It’s worth acknowledging that none of this is simple territory; attraction is a very messy business. But to downplay the importance of Willow and Oz’s connection you’ve got to look past a huge chunk of the Buffy canon. For many fans, Oz is the dream high school to college boyfriend – devoted, intelligent, a musician. The couple’s characters both compliment and challenge each other. In ‘Lover’s Walk’ (S03E08) Spike states, ‘Love isn’t brains, children; it’s blood…blood screaming inside you to work its will.’ While this is in reference to Buffy and Angel, the same applies to Willow and Oz (a much more functional couple, even if you do prefer vampires over werewolves). In one of the more regressive episodes, the minimal-syllabic guitarist returns after breaking Willow’s heart. He has spent months training to guard against the dominance of lunar cycles in his life. However, after getting a sniff of Willow off Tara, his violent condition is triggered. This development is a bit of a bummer because it ham-fistedly feeds into the myth that guys can’t control themselves. Previously Oz had fought against this cliché. In the calm after the storm, it is clear that Willow still has deep romantic feelings for Oz and hasn’t ruled out the possibility of a future relationship with him. It can be argued that she chose Tara, and she may well have. But Oz was leaving anyway, so we never really had the chance to see that conflict extend beyond the blindingly symbolic.
Considering all this, it’s tricky to argue that Willow lost her attraction to the Y chromosome as soon as she hit the Wicca. Yes, the college-level magic functioned as a not-so-subtle symbol of self-exploration and was strongly linked to her relationship with Tara. It is clear, however, that her desires were still informed by the individuals themselves. While it’s rad she continues to date women after Tara, there’s no need to do this in a way that shores up binaries. This is one of the reasons ‘Him’ (S07E06) is so ridiculous. In this episode each female character vies for the love of teenage RJ, while under the spell of his charmed letter jacket. When Willow is affected by this spell – though the straight male characters are not – her homosexuality has to be pointed out by Anya. The text scoots around this by deciding that Willow will attempt to use magic to alter RJ’s gender. Not only is this creepy as fuck, but this sidestep is also entirely unnecessary. She had already pined after Xander for seasons, had been in love with Oz for seasons, yet they couldn’t let Willow be magically attracted to a dude for half an episode further down the track? This clumsy approach feeds directly into the myths that a) homosexual attraction is only authentic when absolute and b) that bisexuality is amoral. That Willow is willing to alter RJ’s identity to serve her own ends is perverse – and unfortunately reasserts non-binary sexual expression as monstrous.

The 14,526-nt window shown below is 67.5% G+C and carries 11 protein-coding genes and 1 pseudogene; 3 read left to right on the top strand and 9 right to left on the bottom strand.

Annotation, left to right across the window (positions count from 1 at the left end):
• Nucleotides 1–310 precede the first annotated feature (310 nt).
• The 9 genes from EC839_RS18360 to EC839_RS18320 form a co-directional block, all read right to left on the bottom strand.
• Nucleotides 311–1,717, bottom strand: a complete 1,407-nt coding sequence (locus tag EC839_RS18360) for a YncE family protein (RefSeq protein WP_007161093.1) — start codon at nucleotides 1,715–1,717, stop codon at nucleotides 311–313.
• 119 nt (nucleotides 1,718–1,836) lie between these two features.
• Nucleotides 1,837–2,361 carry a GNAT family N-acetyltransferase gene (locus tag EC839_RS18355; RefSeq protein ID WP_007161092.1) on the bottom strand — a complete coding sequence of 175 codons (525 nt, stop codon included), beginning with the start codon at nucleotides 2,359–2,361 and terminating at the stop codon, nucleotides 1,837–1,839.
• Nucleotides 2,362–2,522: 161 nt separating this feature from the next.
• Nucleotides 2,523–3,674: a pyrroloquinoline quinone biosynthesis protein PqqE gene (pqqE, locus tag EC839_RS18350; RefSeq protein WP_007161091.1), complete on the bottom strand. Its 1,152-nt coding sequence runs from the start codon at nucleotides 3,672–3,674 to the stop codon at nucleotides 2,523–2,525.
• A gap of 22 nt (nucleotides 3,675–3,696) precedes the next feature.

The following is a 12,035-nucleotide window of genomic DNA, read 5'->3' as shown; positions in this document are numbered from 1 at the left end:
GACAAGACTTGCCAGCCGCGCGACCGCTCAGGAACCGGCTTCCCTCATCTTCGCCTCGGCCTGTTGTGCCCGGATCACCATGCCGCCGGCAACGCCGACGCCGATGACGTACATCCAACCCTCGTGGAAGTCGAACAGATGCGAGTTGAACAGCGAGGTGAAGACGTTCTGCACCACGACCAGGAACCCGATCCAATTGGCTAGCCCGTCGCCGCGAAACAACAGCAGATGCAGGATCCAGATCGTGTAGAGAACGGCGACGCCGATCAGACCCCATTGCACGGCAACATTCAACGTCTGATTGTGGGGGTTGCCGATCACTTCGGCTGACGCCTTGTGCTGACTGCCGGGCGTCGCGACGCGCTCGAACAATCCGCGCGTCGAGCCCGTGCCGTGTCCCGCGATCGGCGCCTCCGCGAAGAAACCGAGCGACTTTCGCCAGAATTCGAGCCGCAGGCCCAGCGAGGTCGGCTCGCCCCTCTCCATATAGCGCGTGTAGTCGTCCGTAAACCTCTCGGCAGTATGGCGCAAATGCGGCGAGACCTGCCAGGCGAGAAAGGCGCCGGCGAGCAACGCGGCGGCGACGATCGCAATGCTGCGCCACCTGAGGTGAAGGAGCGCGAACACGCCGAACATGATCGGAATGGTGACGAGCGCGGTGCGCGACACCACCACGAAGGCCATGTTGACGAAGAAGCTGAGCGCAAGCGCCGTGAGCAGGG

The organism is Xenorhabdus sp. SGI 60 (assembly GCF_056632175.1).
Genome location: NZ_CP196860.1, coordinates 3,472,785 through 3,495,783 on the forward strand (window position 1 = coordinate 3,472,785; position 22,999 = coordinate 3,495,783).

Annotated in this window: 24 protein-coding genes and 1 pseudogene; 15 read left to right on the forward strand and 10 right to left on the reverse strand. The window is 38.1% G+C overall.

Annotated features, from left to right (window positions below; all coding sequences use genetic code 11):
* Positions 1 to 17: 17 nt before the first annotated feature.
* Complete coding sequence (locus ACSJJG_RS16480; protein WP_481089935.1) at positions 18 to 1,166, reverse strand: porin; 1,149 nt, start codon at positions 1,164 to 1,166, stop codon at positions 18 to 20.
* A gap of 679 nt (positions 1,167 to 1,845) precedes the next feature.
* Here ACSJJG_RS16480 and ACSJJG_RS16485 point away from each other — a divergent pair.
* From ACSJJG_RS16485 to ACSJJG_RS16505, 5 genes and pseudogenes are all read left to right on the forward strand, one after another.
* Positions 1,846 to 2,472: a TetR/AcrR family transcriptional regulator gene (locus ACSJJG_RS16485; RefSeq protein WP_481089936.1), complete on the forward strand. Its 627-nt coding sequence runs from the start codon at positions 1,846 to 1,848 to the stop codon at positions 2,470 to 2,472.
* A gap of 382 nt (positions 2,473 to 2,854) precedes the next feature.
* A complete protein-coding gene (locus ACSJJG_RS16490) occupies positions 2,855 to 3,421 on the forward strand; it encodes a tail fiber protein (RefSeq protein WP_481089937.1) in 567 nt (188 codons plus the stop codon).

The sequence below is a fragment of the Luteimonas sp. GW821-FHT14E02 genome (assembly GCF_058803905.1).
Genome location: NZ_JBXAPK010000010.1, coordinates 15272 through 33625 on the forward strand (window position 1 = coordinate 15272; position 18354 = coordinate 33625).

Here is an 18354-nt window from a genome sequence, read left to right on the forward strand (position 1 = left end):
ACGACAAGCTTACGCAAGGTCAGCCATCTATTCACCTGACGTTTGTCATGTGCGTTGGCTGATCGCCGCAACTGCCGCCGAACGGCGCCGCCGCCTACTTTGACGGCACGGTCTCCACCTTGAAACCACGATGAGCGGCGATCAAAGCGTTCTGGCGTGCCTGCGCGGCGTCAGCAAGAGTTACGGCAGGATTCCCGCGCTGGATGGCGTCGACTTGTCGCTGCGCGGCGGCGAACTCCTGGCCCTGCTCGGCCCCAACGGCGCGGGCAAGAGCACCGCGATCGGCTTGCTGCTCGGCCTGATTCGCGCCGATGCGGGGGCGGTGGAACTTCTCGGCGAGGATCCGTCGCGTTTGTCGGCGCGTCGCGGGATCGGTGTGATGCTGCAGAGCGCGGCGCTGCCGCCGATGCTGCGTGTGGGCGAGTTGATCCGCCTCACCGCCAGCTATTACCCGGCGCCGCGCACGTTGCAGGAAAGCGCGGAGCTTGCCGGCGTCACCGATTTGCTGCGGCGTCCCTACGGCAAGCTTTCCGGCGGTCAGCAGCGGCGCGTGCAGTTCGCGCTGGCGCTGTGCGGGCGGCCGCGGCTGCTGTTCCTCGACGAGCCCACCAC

One definite strength of Willow’s coming-out story is – werewolves aside – the decided lack of drama it creates. Willow’s scared as to whether the Scoobies will accept her. While Buffy initially fumbles for the right words, the actual shift in orientation isn’t traumatic. Having said that, beyond anxieties of being the ‘only girl in school without a boyfriend’ there is nothing performative about Oz and Willow’s relationship. There is also nothing GUG (gay-until-graduation) about her relationship with Tara. So why can’t we have both? Instead, as viewers we are served the troubling binaries which Xander so aptly terms as ‘crayon-breaky Willow’ and ‘scary-veiny Willow?’ Unfortunately, the innocent, vanilla version of Willow is coded as belonging to either hetero- or homosexuality, while Vamp and Dark Willow are fluid. As McAvan explains, ‘Bisexuality calls into question unified essentialist narratives of past, present and future’ – the expressions of Willow’s character would sit especially comfortably in this defiance of essentialism. But for some reason the writers of Buffy actively sought to avoid this. We are still trapped in a two-way street when it comes to representation in the media. Generally speaking, characters in popular culture are either gay or straight, male or female with no room to move in between. Unless they’re evil. In which case, have all the fluidity you want. This has the potential to encourage internalised homophobia or bi-phobia as people are positioned to choose one desire over the other. Buffy had an opportunity to combat this misrepresentation. All it would’ve needed were a few conversations. And the writers were more than capable. This was the same crew that gave us Anya’s heart-wrenching speech about the absurdity of mortality in ‘The Body’ (S05E16). Willow didn’t have to date a stream of men and women to remind us that she’s bisexual. The evidence is already in the text. Because of this it feels like the writers of Buffy were in a denial all of their own. ‘Willow is the magic… There is no real demarcation between “crayon-breaky Willow” and “scary-veiny Willow”, because both are reflections of a continually evolving source’. She is never static. Sexuality is more complicated than that – or it should be allowed to be. Inconsistencies stack up, until they create their own closet: an uncomfortable box built of binaries no one should be forced into.